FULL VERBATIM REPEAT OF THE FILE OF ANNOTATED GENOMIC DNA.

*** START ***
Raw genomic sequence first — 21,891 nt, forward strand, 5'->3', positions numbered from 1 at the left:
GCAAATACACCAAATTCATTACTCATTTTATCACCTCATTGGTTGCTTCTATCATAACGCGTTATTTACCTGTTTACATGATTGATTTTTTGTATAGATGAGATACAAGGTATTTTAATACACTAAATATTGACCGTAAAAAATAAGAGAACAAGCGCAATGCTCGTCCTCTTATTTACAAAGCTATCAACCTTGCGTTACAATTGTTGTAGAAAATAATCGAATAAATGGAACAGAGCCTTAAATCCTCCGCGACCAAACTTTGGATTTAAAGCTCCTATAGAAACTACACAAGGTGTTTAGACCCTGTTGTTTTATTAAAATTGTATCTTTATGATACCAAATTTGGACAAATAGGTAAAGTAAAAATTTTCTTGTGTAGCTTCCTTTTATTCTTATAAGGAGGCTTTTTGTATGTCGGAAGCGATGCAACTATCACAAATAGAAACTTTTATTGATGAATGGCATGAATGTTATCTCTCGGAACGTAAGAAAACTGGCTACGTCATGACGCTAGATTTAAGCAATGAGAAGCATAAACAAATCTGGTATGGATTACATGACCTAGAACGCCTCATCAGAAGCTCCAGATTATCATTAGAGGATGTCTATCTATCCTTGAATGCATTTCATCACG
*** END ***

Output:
Raw genomic sequence first — 21,891 nt, forward strand, 5'->3', positions numbered from 1 at the left:
GCAAATACACCAAATTCATTACTCATTTTATCACCTCATTGGTTGCTTCTATCATAACGCGTTATTTACCTGTTTACATGATTGATTTTTTGTATAGATGAGATACAAGGTATTTTAATACACTAAATATTGACCGTAAAAAATAAGAGAACAAGCGCAATGCTCGTCCTCTTATTTACAAAGCTATCAACCTTGCGTTACAATTGTTGTAGAAAATAATCGAATAAATGGAACAGAGCCTTAAATCCTCCGCGACCAAACTTTGGATTTAAAGCTCCTATAGAAACTACACAAGGTGTTTAGACCCTGTTGTTTTATTAAAATTGTATCTTTATGATACCAAATTTGGACAAATAGGTAAAGTAAAAATTTTCTTGTGTAGCTTCCTTTTATTCTTATAAGGAGGCTTTTTGTATGTCGGAAGCGATGCAACTATCACAAATAGAAACTTTTATTGATGAATGGCATGAATGTTATCTCTCGGAACGTAAGAAAACTGGCTACGTCATGACGCTAGATTTAAGCAATGAGAAGCATAAACAAATCTGGTATGGATTACATGACCTAGAACGCCTCATCAGAAGCTCCAGATTATCATTAGAGGATGTCTATCTATCCTTGAATGCATTTCATCACG